Now that is something I can support.

      1. “Work to eliminate single black women from having kids out of wedlock.”

        Wow, we have people advocating eugenics. No way a single black woman could support a family right? She has to rely on a man right? The single black woman can’t go to college and have a nice career? Just kill their babies?

          1. Yeah, no sh**. And his solution was to eliminate single black women from having kids out of wedlock. Denying a single black woman her right to reproduce. Not provide alternatives,or acknowledging that a single black woman could provide for herself. Just eliminate.

          2. Duh. And his solution was to eliminate single black women from having kids out of wedlock. Denying a single black woman her right to reproduce. Not acknowledging that a single black woman could provide for herself or perhaps giving her baby up for adoption or using protection. Just eliminate.

        1. What a dolt. Eugenics? Really?
          How about working to get girls having babies they can’t support, who will not father’s to not conceive? Birth control and no incentive from gov for these to keep popping out kids we end up having to raise and who overwhelmingly end up on the public dole, on drugs, or in jail/prison. What’s your solution to this madness by African Americans?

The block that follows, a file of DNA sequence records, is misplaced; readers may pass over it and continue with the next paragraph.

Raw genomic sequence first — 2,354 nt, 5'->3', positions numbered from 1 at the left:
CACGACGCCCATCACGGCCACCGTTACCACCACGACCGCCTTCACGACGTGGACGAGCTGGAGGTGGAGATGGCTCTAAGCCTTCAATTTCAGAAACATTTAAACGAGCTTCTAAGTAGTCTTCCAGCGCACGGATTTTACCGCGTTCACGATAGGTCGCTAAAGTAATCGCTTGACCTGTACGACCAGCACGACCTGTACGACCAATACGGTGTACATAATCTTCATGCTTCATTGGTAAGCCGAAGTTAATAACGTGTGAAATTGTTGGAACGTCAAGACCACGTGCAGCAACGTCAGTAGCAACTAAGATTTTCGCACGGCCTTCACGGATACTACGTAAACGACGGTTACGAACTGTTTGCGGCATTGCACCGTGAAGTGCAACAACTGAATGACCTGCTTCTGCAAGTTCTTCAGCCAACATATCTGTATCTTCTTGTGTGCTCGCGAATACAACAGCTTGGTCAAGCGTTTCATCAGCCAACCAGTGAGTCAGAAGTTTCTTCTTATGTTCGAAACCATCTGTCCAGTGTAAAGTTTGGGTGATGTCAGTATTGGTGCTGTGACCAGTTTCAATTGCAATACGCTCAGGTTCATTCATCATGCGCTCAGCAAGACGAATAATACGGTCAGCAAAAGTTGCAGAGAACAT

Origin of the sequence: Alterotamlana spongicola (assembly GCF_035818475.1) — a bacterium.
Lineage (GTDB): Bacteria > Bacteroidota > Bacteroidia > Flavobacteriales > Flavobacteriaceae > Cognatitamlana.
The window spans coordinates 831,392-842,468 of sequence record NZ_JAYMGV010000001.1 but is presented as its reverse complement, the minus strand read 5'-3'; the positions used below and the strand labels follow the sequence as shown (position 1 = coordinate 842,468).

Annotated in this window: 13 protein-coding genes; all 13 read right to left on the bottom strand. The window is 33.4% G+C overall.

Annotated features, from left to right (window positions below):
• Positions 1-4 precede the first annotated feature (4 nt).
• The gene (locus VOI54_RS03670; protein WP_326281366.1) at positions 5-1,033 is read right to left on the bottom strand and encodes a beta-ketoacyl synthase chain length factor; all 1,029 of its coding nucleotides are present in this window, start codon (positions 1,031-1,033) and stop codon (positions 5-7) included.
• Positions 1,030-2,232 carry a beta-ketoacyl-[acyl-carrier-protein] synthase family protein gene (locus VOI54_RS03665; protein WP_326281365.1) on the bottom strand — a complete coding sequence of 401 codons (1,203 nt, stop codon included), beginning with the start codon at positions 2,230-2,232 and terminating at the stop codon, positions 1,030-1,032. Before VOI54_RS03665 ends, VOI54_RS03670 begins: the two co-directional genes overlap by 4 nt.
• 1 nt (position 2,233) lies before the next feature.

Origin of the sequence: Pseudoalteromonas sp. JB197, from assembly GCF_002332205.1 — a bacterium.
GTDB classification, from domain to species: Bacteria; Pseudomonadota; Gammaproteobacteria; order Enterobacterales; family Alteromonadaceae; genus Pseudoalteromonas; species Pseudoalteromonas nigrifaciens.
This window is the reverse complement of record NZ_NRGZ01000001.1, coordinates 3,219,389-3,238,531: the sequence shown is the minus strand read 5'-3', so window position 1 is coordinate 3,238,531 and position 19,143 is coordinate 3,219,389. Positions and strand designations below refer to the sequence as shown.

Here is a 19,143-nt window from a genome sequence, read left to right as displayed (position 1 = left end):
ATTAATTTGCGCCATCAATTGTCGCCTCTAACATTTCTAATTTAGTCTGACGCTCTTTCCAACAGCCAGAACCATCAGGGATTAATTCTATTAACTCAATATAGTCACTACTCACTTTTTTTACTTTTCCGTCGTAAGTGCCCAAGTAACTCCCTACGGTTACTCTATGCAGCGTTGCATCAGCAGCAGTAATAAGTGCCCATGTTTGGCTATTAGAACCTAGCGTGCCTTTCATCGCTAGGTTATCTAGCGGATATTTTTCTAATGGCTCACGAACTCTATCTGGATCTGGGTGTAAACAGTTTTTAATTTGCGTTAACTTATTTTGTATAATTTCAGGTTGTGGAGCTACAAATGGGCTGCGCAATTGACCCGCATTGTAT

1. What’s my solution? I can tell you it’s not a ‘final solution’ like yours. I bet you would have supported the government sterilizing black men and women.


            Women of every race get pregnant. Some on purpose, some by accident. But you single out black women.

            This is about conservatives wanting cheap labor. You probably don’t realize this because you are a low level brainwashed voter.

            Conservative leaders are against social programs because they want desperate workers to work for less money. This is why they are against welfare and raising the minimum wage. This is the same reason our jobs are sent to other countries (cheap labor). This is why Trump had his neckties made in China.

      2. Teach black kids to OBEY laws and police.

        That is a talk every parent of an AA child already does in attempt to keep them alive. NYC Mayor DiBlasio did exactly that (he is father of mixed race children) and was promptly slammed by the NYPD Benevolent Society.

        DiBlasio: “With Dante, very early on, we said, ‘Look, if a police officer stops you, do everything he tells you to do. Don’t move suddenly. Don’t reach for your cellphone.’ Because we knew, sadly, there’s a greater chance it might be misinterpreted if it was a young man of color.”

        NYPD: Mayor de Blasio made “moronic” comments Sunday that prove he “doesn’t belong” in New York, a key police union chief said